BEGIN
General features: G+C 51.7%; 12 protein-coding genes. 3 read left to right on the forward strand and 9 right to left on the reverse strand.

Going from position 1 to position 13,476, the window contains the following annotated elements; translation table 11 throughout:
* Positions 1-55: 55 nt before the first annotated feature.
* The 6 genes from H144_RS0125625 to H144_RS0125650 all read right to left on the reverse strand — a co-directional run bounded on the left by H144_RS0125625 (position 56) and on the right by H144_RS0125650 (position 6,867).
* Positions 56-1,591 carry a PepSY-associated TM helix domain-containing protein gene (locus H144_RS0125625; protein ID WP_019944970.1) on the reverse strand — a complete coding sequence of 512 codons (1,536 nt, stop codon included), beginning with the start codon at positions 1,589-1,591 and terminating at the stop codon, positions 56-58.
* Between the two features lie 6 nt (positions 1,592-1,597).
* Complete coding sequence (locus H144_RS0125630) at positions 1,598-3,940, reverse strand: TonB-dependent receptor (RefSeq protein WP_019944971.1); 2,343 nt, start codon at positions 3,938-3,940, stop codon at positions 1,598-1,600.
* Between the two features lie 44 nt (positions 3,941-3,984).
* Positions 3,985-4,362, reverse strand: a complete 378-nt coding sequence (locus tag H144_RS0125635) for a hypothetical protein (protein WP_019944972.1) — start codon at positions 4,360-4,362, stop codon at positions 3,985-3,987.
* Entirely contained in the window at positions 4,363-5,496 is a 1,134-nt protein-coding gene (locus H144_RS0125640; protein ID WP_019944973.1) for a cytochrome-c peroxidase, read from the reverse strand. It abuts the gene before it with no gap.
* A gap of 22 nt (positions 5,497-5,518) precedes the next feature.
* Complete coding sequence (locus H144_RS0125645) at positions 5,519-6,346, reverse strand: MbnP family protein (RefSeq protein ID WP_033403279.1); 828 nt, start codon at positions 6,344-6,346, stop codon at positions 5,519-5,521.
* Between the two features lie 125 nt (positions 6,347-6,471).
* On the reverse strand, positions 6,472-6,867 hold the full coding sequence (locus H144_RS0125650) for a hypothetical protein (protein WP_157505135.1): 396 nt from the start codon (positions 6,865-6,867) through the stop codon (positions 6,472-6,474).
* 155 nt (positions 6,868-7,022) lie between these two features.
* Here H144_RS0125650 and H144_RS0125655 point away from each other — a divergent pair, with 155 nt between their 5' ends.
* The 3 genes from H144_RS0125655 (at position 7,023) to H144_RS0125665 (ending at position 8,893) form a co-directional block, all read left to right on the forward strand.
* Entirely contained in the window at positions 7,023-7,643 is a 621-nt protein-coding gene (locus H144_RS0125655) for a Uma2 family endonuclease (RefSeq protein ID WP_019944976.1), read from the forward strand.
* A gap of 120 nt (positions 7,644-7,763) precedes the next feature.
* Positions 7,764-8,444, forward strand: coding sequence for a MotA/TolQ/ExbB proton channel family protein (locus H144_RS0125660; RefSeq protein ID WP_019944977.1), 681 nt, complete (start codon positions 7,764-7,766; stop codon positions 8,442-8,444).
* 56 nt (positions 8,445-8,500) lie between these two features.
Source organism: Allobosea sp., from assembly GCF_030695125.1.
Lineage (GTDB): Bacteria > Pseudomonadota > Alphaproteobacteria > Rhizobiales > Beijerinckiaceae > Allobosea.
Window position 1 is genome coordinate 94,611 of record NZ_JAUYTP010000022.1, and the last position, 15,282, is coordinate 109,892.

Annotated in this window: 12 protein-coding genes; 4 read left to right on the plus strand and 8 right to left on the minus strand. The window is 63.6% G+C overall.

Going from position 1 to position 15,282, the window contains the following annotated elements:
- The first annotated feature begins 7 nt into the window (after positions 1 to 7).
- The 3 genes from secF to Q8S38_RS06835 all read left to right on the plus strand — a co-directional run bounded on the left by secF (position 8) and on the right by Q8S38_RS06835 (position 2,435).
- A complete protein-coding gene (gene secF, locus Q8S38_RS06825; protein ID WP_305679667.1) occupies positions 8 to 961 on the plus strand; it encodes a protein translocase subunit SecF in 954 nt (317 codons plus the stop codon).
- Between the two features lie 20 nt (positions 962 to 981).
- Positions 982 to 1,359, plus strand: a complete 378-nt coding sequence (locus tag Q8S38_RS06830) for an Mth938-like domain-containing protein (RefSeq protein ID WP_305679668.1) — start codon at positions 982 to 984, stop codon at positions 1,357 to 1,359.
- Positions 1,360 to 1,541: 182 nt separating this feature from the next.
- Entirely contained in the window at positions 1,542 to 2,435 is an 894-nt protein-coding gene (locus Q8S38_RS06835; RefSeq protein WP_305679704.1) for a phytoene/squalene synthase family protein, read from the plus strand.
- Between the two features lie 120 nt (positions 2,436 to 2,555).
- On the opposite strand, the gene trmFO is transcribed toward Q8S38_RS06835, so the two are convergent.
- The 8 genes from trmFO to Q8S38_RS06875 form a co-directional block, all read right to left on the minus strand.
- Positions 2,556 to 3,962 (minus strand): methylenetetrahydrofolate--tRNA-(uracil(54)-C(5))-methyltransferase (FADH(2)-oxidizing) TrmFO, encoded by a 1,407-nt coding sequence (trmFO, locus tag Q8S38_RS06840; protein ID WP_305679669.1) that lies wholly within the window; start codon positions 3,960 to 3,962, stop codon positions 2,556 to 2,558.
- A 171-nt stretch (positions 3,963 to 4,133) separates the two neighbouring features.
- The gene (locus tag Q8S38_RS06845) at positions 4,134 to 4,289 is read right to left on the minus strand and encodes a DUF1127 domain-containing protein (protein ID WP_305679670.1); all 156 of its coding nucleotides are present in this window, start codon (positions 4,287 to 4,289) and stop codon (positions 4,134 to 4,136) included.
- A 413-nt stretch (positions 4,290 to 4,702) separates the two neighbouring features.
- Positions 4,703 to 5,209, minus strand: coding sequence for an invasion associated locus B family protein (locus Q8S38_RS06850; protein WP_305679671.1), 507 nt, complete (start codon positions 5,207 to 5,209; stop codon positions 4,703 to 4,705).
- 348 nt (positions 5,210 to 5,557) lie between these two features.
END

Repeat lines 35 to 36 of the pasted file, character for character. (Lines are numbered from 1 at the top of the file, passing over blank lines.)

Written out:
- On the opposite strand, the gene trmFO is transcribed toward Q8S38_RS06835, so the two are convergent.
- The 8 genes from trmFO to Q8S38_RS06875 form a co-directional block, all read right to left on the minus strand.